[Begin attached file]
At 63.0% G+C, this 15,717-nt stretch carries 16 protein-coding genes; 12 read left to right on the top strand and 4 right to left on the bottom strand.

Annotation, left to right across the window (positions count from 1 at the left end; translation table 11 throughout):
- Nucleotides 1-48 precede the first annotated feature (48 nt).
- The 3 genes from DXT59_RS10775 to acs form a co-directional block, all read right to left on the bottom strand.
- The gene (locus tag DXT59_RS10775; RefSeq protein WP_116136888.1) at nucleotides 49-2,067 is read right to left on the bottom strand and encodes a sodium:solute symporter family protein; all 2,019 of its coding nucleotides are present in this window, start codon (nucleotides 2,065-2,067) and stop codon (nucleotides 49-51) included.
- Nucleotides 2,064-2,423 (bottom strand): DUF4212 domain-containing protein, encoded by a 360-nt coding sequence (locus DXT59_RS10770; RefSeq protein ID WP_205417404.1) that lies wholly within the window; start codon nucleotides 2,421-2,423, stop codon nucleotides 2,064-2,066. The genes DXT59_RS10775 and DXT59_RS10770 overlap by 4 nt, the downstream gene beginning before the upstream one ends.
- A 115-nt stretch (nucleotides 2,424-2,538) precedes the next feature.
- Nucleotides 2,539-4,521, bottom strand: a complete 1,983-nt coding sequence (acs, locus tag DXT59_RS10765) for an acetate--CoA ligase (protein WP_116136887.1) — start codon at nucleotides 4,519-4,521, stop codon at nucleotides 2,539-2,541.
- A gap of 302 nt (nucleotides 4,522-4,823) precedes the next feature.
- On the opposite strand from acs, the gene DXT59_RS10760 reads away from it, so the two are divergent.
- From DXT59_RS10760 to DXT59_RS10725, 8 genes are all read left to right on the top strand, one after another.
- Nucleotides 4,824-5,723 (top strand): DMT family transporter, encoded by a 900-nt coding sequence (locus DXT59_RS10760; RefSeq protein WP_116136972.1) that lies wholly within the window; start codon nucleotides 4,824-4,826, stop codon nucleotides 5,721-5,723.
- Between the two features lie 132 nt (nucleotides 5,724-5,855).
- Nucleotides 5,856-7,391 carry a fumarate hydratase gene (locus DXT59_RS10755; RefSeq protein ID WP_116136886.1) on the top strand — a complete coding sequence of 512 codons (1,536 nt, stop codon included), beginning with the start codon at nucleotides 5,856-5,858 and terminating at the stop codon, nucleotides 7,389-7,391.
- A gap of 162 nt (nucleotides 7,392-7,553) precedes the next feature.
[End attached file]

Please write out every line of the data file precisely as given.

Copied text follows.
At 63.0% G+C, this 15,717-nt stretch carries 16 protein-coding genes; 12 read left to right on the top strand and 4 right to left on the bottom strand.

Annotation, left to right across the window (positions count from 1 at the left end; translation table 11 throughout):
- Nucleotides 1-48 precede the first annotated feature (48 nt).
- The 3 genes from DXT59_RS10775 to acs form a co-directional block, all read right to left on the bottom strand.
- The gene (locus tag DXT59_RS10775; RefSeq protein WP_116136888.1) at nucleotides 49-2,067 is read right to left on the bottom strand and encodes a sodium:solute symporter family protein; all 2,019 of its coding nucleotides are present in this window, start codon (nucleotides 2,065-2,067) and stop codon (nucleotides 49-51) included.
- Nucleotides 2,064-2,423 (bottom strand): DUF4212 domain-containing protein, encoded by a 360-nt coding sequence (locus DXT59_RS10770; RefSeq protein ID WP_205417404.1) that lies wholly within the window; start codon nucleotides 2,421-2,423, stop codon nucleotides 2,064-2,066. The genes DXT59_RS10775 and DXT59_RS10770 overlap by 4 nt, the downstream gene beginning before the upstream one ends.
- A 115-nt stretch (nucleotides 2,424-2,538) precedes the next feature.
- Nucleotides 2,539-4,521, bottom strand: a complete 1,983-nt coding sequence (acs, locus tag DXT59_RS10765) for an acetate--CoA ligase (protein WP_116136887.1) — start codon at nucleotides 4,519-4,521, stop codon at nucleotides 2,539-2,541.
- A gap of 302 nt (nucleotides 4,522-4,823) precedes the next feature.
- On the opposite strand from acs, the gene DXT59_RS10760 reads away from it, so the two are divergent.
- From DXT59_RS10760 to DXT59_RS10725, 8 genes are all read left to right on the top strand, one after another.
- Nucleotides 4,824-5,723 (top strand): DMT family transporter, encoded by a 900-nt coding sequence (locus DXT59_RS10760; RefSeq protein WP_116136972.1) that lies wholly within the window; start codon nucleotides 4,824-4,826, stop codon nucleotides 5,721-5,723.
- Between the two features lie 132 nt (nucleotides 5,724-5,855).
- Nucleotides 5,856-7,391 carry a fumarate hydratase gene (locus DXT59_RS10755; RefSeq protein ID WP_116136886.1) on the top strand — a complete coding sequence of 512 codons (1,536 nt, stop codon included), beginning with the start codon at nucleotides 5,856-5,858 and terminating at the stop codon, nucleotides 7,389-7,391.
- A gap of 162 nt (nucleotides 7,392-7,553) precedes the next feature.